The debt counselling business of Acme Credit Consultants Ltd means that employees will come into contact with customers who may be experiencing financial hardship on some level. Other categories of individuals who may be considered vulnerable include persons with-
- Change in circumstances
- Long term low income
- Low level of financial knowledge/understanding
- Mental health problems
- Young adults
- Relationship Breakdown
- Long-term limiting illness or disability
- Critical illness
- Sensory impairments
- Drug or alcohol dependency
- Gambling addiction
- Learning difficulties
- Low literacy Levels
- Low language Skills
- Difficulty in communicating
- Domestic violence or threats
- Victim of crime/fraud (e.g. identity theft)
It is the purpose of this policy to highlight some of the indicators by which a vulnerable person may be identified, and to ensure that due care is taken during all dealings with such persons.
In order to address the needs of vulnerable customers correctly, it is important to be able to identify them as early on in the process as possible. Risk factors can include the factors mentioned above. Having more than one risk factor present will increase the level of the consumer’s vulnerability.
Our employees need to be alert to the signs that the person they are talking to may not have the capacity, at that moment in time, to make an informed decision about the implications of the agreements that they are being asked to make. This is not a diagnosis of a condition; it is just an extension of staff’s existing skill of listening, identifying needs, and adjusting their approach accordingly.
Possible Indicators of vulnerability
- Being asked to speak up or speak more slowly
- Can they hear the complete conversation or are they missing important bits?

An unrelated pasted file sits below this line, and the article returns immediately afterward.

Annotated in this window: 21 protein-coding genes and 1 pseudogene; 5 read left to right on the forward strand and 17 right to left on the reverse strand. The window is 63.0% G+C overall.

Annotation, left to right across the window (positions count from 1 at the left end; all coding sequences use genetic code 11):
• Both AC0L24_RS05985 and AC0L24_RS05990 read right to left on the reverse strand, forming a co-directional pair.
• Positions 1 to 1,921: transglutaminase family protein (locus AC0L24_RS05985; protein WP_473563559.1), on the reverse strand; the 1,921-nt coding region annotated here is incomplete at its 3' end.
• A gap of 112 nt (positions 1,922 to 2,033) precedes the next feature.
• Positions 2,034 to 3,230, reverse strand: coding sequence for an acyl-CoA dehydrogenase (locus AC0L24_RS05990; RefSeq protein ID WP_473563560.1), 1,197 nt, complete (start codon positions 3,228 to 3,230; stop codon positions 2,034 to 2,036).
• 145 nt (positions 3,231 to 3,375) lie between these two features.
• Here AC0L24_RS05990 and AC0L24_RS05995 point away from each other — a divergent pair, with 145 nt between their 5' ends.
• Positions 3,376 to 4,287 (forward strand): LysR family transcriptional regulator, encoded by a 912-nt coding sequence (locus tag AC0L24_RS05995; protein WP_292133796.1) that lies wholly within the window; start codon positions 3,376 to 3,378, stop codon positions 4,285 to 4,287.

- Do they understand what you are saying?
- They appear confused
- Do they know what is being discussed?
- Do they ask unrelated questions?
- Do they keep wandering off the point in the discussion and talking about irrelevancies or things that don’t make sense?
- Do they keep repeating themselves?
- Do they say’ Yes’ in answer to a question when it is clear they haven’t listened or understood?
- They take a long time to get to the phone and sound flustered or out of breath, indicating they may have a lack of mobility due to age or illness
- They take a long time to answer questions. They say “My son/daughter/wife/husband deals with these things for me”
- A language barrier exists since they may not fully understand what is being said to them.
- They say that they don’t understand their bill, a previous phone conversation or recent correspondence.
Working with Vulnerable Customers
Acme Credit Consultants Ltd will work positively with vulnerable customers, treating them with forbearance, giving additional time to compile information if necessary and carefully managing any future communications strategies.
If we become aware that a customer is potentially vulnerable, this should be noted on the customer’s record with brief comments on the issue identified so that any other person reviewing the record is aware and can act accordingly. That information should also be kept updated to ensure it remains accurate and relevant. This must be considered as sensitive data and therefore protected as appropriate and only used for the stated purposes.
Where vulnerability is determined, the relationship should be closely monitored to ensure that our services remain in the customer’s best interests.
Practical tips when talking to vulnerable consumers
- Speak clearly and enunciate
- Set expectations for the call – outline all the information that will be required – account numbers, personal details, etc. – and how long the call is likely to last
- Be patient and empathise
- Don’t rush them – if they need to put the phone down to find account details, be aware that it could take them some time.
- Guide the call to keep it ‘on topic’.